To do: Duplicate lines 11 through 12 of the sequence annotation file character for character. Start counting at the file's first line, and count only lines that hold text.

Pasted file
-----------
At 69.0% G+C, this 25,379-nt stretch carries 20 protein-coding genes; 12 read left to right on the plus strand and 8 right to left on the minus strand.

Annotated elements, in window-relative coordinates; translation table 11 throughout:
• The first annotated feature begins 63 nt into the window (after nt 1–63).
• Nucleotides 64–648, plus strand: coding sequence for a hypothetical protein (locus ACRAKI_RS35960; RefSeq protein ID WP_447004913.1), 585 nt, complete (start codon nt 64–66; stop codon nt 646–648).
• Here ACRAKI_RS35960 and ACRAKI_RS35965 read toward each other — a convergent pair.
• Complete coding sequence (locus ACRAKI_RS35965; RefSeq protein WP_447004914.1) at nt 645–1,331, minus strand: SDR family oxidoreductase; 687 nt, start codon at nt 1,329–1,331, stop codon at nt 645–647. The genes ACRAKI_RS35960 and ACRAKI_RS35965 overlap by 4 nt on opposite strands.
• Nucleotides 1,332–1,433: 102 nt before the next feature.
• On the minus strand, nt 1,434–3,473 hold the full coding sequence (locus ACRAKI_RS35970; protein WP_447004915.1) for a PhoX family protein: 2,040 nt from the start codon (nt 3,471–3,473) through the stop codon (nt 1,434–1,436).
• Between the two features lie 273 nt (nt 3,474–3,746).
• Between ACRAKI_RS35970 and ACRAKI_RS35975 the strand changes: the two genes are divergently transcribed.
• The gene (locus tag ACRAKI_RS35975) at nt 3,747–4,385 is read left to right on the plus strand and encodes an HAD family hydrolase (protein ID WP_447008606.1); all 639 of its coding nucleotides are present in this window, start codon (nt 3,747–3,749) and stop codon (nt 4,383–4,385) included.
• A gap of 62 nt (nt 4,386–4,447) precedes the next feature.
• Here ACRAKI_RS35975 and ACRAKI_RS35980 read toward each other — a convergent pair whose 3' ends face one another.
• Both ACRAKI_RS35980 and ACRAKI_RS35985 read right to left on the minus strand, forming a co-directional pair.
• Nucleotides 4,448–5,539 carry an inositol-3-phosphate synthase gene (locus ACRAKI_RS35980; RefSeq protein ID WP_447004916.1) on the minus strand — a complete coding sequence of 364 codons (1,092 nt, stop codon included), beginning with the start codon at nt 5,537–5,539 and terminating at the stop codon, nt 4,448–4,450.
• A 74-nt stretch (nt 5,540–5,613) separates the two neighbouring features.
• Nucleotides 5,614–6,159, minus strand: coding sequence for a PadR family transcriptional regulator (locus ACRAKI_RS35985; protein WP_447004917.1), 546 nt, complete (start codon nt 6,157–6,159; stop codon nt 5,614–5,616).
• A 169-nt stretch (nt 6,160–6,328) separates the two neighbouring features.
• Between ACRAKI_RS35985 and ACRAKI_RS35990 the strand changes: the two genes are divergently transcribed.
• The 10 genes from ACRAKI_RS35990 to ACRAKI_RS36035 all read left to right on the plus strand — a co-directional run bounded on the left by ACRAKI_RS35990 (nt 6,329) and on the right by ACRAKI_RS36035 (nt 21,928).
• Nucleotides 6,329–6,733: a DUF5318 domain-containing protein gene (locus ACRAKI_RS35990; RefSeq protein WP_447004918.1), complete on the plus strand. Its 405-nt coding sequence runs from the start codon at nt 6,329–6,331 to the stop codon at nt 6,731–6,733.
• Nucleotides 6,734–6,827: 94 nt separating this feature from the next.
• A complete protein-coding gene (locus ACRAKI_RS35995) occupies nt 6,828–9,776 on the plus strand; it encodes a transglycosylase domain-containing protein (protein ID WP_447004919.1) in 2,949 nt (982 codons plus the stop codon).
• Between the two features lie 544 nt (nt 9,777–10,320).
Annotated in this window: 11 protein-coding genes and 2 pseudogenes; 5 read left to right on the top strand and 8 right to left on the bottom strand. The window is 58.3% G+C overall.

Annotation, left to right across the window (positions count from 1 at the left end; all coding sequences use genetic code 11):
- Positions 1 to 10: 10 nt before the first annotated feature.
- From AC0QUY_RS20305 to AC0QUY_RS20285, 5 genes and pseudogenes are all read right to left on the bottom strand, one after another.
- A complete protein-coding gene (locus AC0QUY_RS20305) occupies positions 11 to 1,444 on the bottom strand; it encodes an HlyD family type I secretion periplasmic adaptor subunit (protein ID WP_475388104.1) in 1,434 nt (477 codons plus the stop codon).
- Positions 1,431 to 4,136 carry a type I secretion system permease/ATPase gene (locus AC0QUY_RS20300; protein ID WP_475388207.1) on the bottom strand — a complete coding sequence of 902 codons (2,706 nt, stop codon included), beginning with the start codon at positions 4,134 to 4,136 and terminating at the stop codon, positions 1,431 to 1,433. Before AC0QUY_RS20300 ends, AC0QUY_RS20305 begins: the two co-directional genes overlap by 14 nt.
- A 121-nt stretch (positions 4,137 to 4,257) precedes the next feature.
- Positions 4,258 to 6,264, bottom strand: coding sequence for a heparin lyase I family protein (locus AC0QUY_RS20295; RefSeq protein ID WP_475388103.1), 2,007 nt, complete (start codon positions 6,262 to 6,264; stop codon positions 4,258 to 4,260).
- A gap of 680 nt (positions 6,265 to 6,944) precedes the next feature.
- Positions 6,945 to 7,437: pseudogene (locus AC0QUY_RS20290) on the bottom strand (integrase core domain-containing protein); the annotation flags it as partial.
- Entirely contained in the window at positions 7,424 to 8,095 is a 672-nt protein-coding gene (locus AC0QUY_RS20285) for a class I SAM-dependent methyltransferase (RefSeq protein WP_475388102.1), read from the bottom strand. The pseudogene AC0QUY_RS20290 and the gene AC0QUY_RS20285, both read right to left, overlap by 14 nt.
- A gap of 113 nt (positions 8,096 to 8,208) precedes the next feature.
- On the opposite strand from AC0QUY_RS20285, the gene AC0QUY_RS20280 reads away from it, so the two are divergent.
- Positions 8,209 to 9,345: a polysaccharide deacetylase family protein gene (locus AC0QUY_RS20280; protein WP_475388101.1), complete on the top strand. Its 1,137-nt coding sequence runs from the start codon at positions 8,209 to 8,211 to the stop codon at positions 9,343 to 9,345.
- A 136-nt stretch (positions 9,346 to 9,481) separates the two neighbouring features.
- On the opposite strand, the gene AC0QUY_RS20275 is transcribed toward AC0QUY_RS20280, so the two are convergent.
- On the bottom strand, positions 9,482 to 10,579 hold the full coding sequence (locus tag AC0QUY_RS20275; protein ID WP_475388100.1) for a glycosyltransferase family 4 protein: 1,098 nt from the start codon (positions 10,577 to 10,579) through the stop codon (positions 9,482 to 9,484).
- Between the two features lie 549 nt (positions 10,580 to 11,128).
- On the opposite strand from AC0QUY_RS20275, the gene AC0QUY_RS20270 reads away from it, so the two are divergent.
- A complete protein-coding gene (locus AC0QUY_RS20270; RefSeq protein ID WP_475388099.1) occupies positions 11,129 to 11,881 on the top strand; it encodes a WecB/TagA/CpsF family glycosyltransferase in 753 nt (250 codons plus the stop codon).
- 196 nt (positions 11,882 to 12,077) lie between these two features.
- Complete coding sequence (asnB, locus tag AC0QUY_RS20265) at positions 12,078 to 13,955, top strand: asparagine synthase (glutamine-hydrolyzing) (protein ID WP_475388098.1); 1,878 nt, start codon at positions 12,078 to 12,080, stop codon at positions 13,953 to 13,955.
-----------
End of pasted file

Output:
• The gene (locus tag ACRAKI_RS35975) at nt 3,747–4,385 is read left to right on the plus strand and encodes an HAD family hydrolase (protein ID WP_447008606.1); all 639 of its coding nucleotides are present in this window, start codon (nt 3,747–3,749) and stop codon (nt 4,383–4,385) included.
• A gap of 62 nt (nt 4,386–4,447) precedes the next feature.